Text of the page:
When you're ready to bake, gently deflate the dough and turn it out onto a lightly floured work surface. Divide the dough into 6-8 equal pieces and gently flatten each piece into a thick disk. (I did 8, and my pitas were a bit thin. If you like them thicker, divide into 6 pieces) One at a time, roll each piece into a circle(ish) shape 8-9 inches wide and about a quarter inch thick.

Sprinkle with a little extra flour if it starting to stick. If the dough starts to spring back, set it aside to rest for a few minutes, then continue rolling. Repeat with the other pieces of dough. (Once you get the hang of it you can be cooking one pita while rolling the next one out.)

Warm a cast iron skillet over medium-high heat (you want a hot pan). Drizzle a little oil in the pan and wipe off the excess. Lay a rolled-out pita on the skillet and bake for 30 seconds, until you see big bubbles starting to form. Flip and cook for 1-2 minutes on the other side, until large toasted spots appear on the underside. Flip again and cook another 1-2 minutes to toast the other side. The pita should start to puff up during this time; if it doesn't or if only small pockets form, try pressing the surface of the pita gently with a clean towel. Keep cooked pitas covered with a clean dishtowel while cooking any remaining pitas. These are best eaten fresh, but will keep in a ziplock bag for a few days or in the freezer.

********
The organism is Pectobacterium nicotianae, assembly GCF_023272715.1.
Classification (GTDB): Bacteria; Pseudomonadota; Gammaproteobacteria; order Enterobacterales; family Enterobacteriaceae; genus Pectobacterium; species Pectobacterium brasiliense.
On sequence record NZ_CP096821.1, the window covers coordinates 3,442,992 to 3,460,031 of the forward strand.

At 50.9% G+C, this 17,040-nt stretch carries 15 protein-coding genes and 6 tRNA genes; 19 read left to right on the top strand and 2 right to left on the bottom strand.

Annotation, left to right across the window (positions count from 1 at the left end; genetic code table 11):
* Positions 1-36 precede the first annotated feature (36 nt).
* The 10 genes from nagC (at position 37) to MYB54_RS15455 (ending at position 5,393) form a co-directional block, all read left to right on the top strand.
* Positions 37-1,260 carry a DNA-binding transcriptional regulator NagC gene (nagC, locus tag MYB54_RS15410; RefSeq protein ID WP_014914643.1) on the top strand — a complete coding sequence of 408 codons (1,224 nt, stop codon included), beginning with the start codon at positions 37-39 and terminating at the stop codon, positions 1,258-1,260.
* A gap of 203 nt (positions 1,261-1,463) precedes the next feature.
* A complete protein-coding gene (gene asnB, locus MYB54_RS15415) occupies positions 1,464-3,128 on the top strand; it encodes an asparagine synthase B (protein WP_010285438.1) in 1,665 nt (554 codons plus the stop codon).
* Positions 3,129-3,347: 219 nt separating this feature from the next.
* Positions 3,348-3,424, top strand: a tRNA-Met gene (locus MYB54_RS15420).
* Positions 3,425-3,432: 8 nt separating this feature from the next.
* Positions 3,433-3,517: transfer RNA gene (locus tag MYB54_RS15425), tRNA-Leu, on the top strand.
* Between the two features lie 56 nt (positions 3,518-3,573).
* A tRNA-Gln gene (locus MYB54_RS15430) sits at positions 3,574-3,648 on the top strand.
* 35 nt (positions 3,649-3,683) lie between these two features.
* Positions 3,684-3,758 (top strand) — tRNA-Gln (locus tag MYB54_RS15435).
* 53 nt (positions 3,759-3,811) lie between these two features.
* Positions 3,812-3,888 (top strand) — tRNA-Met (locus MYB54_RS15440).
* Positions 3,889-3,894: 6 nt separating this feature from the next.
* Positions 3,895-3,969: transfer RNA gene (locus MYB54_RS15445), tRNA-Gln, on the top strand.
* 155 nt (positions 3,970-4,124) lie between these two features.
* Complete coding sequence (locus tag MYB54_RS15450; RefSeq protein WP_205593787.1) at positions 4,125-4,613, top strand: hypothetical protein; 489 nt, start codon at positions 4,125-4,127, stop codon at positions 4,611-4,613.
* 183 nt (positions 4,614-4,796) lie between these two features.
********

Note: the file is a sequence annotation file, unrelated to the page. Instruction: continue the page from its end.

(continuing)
Okay, first of all, this pita bread is completely delicious. It's soft and fluffy, with a bit of that pita chew, surprisingly flavorful for the simplicity of its ingredients. Next time I'm going to make a double batch and just snack on the bread! Someday I want to try garlic-ifying it...
Ah, the perfect chicken gyro. We used a package of mixed spring greens, we like the extra flavor they have. Sometimes when you use lettuce it just kinda tastes like water, you know?
Creamy cool tzatziki, crumbly salty feta, all mixing together with the sauces from the chicken... That extra sauce is what puts it over the top for me!
Honestly?? Heaven in a pita. Easily as good as the best authentic gyro I've ever had. Sometimes we use the leftover tzatziki and chicken just to top salad, and it's one of the few times we can get our boys to eat salad!